The Rovin' Kind were an outfit from Chicago, IL that had about a half dozen 45's on several different labels including Smash, Roulette, and a couple on Dunwich as shown here. This one takes a somewhat inept stab at The Who's classic, not that the entire band struggles with it, but the bass player seems to have a hard time replicating John Entwhitsle's iconic solo. The flip is a decent cover of The Beatles' "Girl". The Rovin' Kind would eventually evolve into The Illinois Speed Press which had two 45's on Columbia (one featured in IDG #74) as well as an LP. Band member Paul Cotton went on to replace Jim Messina in Poco in 1970.

Yardbirds - My Girl Sloopy (Columbia Special Products)
This song here is really no "great shakes" and probably one of The Yardbirds' throwaway tracks (although I could be completely wrong about that) that was featured on this groovy EP presented by "Great Shakes" which was kinda like Nestle's Quick, but as you continued shaking it, it got really thick and turned plain ol' milk into a frothy milkshake. Here's some pics of the cover...
As you can see, teens are rocking out to the hip sounds of this EP while shaking their "Great Shakes"
 I remember my oldest brother being wild about this stuff and I also remember the plastic "shaker" that came with it. Great Shakes was promoted in radio ads by The Blues Magoos, The Who, and a few other cool bands of the era. Sadly, Great Shakes disappeared from the shelves never to be seen again.

Do' & The Don'ts - I Wonder If She Loves Me / Our Love May Not Live Again (1966)
The Do's And The Don'ts are from Cedar Rapids, Iowa and had about seven 45's released in the mid 60's and possibly into the 70's. Although I can confirm this 45 was released in July of 1966, they had six on the local "Zorch" label that I can't be certain of. This has a nice "teen" vibe to it, nothing crazy, just very nice mid-sixties pop. These guys are still playing oldies in the Cedar Rapids area.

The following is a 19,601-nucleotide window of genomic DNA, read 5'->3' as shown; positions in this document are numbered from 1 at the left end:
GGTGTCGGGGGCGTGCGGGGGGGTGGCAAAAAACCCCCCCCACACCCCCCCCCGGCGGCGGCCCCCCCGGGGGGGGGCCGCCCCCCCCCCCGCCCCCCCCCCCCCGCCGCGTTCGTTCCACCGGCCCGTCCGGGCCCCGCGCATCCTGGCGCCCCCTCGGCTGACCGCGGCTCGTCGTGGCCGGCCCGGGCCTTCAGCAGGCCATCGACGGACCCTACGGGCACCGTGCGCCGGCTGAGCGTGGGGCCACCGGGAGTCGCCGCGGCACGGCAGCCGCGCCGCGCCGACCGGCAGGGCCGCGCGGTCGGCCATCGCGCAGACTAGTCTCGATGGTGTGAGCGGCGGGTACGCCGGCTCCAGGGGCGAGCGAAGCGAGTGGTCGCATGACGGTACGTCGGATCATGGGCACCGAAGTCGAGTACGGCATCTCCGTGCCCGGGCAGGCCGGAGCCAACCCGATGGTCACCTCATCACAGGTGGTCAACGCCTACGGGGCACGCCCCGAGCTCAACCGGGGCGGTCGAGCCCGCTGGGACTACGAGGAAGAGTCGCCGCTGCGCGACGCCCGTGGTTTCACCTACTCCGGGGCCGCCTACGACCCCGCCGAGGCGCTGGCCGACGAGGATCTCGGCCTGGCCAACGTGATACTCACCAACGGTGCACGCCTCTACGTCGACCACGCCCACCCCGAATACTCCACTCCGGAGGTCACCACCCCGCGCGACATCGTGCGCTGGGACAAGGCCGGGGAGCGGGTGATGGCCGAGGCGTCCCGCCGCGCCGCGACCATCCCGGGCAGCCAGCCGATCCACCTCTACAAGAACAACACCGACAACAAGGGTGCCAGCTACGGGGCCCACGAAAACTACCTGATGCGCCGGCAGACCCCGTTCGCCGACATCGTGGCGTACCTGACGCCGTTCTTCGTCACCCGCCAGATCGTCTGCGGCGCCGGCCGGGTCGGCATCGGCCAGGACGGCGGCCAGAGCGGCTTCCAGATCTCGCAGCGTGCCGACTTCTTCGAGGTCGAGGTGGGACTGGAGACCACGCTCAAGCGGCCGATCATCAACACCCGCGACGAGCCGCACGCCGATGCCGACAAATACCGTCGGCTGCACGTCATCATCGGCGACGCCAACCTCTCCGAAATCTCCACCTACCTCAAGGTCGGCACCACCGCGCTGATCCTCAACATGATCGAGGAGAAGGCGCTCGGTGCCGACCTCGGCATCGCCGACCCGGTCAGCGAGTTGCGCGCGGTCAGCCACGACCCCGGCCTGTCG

Jan & Dean - Yellow Balloon / Taste Of Rain (1967)
Real good psych-pop effort by Jan & Dean here, their only record on Columbia and is actually just Dean Torrence solo as Jan Berry was recovering from his near fatal car accident. This is the original version written by Gary Zekley and apparently he didn't like the Jan & Dean treatment so he shopped it off to Canterbury Records who got some session musicians to record it and it became somewhat of a bubblegum hit in 1967.

Bucky Wilkin - Delta Day / I Wanna Be Free (1968)
I really had a hard time deciding whether to post this 45. Although I like it, it doesn't quite fit well with the general theme of this blog, but it's not the first time I've gone astray so-to-speak so I figured what the hell. John "Bucky" Wilkin was most famously known as "Ronny" of  Ronny & The Daytonas who we all know had a big hit in 1964 with "G.T.O.". This 45 on the other hand is a studio concoction and  a sort of protest song as well with it's Vietnam War theme and seems to be co-written by Kris Kristofferson. The flip, on the other hand, is a very nice version of "I Wanna Be Free".

Merlin - Dirty Woman / Telephone (1970)
I'm having a hard time finding ANY concrete info on this act, although a blog from Hungary did post this and offered up a bit, although the translating through Google is rough. It seems these guys were from Houston, TX and offered up this sole 45 on 123 Records in 1970. The 'A' side is nice bonehead cruncher heavy psych with lots of organ and the 'B' side is more like late sixties British psych/pop. Very nice. It also seems that keyboard legend John "Rabbit" Bundrick was in this band as he was also in a group called "Blackwell" that also worked with Jones Sound Productions.